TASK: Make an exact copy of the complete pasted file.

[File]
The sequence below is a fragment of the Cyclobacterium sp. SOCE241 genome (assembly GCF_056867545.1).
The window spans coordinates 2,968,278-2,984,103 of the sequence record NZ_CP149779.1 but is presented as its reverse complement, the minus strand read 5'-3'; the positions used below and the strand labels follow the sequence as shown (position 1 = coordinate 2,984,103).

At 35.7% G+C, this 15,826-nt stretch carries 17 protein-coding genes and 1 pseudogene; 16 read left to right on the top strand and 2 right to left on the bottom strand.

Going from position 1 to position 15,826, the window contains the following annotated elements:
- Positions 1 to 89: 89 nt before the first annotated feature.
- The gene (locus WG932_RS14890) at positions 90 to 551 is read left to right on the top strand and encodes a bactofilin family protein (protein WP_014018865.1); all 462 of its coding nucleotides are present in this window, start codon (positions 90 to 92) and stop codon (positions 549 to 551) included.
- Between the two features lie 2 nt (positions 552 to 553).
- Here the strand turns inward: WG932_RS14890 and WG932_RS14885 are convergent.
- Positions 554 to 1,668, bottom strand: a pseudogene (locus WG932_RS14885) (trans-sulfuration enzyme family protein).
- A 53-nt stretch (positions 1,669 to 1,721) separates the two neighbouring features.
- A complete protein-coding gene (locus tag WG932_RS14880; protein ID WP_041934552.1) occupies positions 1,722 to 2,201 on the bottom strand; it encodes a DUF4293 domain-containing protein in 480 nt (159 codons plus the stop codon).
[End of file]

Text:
The sequence below is a fragment of the Cyclobacterium sp. SOCE241 genome (assembly GCF_056867545.1).
The window spans coordinates 2,968,278-2,984,103 of the sequence record NZ_CP149779.1 but is presented as its reverse complement, the minus strand read 5'-3'; the positions used below and the strand labels follow the sequence as shown (position 1 = coordinate 2,984,103).

At 35.7% G+C, this 15,826-nt stretch carries 17 protein-coding genes and 1 pseudogene; 16 read left to right on the top strand and 2 right to left on the bottom strand.

Going from position 1 to position 15,826, the window contains the following annotated elements:
- Positions 1 to 89: 89 nt before the first annotated feature.
- The gene (locus WG932_RS14890) at positions 90 to 551 is read left to right on the top strand and encodes a bactofilin family protein (protein WP_014018865.1); all 462 of its coding nucleotides are present in this window, start codon (positions 90 to 92) and stop codon (positions 549 to 551) included.
- Between the two features lie 2 nt (positions 552 to 553).
- Here the strand turns inward: WG932_RS14890 and WG932_RS14885 are convergent.
- Positions 554 to 1,668, bottom strand: a pseudogene (locus WG932_RS14885) (trans-sulfuration enzyme family protein).
- A 53-nt stretch (positions 1,669 to 1,721) separates the two neighbouring features.
- A complete protein-coding gene (locus tag WG932_RS14880; protein ID WP_041934552.1) occupies positions 1,722 to 2,201 on the bottom strand; it encodes a DUF4293 domain-containing protein in 480 nt (159 codons plus the stop codon).